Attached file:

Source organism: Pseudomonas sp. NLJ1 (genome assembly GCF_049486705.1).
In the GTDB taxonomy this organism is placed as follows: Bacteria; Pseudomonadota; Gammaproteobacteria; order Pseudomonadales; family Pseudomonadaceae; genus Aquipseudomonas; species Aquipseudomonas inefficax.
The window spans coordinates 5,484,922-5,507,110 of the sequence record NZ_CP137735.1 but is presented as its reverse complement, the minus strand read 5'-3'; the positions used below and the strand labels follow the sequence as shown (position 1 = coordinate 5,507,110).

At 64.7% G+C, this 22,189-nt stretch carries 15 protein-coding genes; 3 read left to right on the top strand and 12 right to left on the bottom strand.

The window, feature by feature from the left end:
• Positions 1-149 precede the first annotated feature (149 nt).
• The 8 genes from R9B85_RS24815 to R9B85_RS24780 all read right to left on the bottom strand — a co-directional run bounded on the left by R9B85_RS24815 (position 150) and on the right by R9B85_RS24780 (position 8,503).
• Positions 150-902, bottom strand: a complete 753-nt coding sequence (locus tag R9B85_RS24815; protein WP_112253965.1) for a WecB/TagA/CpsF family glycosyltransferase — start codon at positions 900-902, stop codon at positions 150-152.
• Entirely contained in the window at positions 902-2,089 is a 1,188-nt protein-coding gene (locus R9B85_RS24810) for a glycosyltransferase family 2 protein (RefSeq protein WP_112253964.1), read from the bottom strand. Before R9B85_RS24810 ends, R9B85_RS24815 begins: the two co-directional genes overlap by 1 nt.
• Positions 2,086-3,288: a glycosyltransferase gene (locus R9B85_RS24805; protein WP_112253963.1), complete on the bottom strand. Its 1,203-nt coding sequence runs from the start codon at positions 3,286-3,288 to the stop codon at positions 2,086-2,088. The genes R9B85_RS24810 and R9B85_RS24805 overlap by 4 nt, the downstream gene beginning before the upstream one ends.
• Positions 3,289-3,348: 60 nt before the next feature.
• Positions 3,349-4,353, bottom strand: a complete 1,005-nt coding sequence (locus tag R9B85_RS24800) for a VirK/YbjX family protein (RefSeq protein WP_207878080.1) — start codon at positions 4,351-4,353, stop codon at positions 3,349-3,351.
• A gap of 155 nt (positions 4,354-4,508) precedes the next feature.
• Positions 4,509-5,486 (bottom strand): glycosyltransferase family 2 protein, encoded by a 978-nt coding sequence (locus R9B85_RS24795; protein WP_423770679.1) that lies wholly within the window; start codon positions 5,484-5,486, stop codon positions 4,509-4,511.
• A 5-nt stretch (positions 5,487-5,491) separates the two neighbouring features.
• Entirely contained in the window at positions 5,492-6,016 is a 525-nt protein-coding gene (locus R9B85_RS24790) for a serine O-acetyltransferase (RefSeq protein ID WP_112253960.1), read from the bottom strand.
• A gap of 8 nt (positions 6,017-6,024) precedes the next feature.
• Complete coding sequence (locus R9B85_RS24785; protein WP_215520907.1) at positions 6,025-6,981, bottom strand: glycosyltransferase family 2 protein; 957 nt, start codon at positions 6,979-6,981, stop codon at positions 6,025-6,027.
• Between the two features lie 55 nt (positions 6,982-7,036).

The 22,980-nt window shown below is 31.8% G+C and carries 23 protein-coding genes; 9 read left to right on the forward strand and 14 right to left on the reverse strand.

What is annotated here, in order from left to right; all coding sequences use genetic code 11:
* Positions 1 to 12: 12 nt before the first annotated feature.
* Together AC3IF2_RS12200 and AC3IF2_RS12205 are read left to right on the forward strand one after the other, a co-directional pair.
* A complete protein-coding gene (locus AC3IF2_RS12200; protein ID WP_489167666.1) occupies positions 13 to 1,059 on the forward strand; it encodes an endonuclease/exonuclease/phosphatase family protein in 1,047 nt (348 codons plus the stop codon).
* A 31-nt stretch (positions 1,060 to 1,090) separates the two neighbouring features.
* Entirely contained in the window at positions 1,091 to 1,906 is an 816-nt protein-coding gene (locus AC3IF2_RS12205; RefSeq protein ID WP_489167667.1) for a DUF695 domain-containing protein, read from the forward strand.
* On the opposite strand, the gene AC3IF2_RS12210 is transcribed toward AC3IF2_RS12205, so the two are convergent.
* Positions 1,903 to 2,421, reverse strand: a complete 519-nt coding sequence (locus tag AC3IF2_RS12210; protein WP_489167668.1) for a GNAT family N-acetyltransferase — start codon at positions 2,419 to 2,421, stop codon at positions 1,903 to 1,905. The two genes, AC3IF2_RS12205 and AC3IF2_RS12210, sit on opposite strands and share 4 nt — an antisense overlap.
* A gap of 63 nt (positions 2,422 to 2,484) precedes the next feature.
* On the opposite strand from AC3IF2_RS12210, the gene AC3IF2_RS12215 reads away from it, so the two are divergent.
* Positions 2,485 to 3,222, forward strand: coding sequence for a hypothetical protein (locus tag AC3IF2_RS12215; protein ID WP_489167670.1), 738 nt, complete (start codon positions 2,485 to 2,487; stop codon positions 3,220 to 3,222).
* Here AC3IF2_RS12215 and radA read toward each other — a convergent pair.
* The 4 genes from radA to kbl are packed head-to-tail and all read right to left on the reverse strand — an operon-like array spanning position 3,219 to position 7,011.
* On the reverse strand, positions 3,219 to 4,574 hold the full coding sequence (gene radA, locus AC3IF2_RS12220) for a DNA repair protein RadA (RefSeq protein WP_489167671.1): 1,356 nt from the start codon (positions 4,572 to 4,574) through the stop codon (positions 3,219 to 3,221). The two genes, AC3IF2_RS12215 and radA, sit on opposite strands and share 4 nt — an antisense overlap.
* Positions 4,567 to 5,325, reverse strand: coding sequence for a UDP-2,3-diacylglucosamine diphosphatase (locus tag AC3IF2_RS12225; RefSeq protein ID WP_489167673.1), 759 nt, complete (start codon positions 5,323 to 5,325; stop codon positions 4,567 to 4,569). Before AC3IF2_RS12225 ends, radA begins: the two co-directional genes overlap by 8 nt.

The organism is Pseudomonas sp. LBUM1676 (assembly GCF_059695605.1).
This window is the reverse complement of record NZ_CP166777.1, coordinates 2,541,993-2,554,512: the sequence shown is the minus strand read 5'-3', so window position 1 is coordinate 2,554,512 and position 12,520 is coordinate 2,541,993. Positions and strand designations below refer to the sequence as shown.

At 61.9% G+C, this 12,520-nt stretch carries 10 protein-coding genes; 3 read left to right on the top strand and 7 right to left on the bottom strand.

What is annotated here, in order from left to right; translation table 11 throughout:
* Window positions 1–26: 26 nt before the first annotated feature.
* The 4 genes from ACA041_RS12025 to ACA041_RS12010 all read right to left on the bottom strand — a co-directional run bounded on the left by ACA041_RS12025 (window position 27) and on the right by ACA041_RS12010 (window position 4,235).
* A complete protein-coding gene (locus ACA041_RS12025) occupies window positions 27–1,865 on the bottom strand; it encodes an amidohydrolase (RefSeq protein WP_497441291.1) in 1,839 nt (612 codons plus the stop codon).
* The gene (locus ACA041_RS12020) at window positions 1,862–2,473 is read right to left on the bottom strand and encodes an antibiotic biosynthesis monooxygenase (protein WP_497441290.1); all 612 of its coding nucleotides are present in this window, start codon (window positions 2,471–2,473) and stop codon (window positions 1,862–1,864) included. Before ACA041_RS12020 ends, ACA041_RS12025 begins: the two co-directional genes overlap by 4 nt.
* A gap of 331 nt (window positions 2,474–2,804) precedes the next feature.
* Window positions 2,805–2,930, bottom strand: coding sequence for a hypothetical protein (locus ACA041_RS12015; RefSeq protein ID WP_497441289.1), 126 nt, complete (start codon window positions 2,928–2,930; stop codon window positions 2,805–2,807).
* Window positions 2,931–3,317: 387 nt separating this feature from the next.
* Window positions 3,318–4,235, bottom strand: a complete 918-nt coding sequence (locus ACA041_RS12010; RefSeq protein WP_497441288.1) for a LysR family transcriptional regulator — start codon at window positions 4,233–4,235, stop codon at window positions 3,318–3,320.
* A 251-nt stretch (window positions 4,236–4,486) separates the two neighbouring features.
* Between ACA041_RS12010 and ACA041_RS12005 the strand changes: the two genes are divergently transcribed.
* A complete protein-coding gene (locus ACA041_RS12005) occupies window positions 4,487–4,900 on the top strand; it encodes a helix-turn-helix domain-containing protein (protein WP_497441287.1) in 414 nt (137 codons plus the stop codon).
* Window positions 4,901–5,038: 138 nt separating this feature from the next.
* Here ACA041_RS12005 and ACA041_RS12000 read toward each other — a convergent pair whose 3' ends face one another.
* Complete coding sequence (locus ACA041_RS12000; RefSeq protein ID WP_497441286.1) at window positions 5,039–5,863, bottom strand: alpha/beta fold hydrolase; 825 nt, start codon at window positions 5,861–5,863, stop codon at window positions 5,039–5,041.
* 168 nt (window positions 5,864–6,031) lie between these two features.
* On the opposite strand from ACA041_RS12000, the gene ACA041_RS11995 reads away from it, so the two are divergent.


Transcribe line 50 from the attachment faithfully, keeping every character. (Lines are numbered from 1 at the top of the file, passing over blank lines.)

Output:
* A complete protein-coding gene (locus ACA041_RS12005) occupies window positions 4,487–4,900 on the top strand; it encodes a helix-turn-helix domain-containing protein (protein WP_497441287.1) in 414 nt (137 codons plus the stop codon).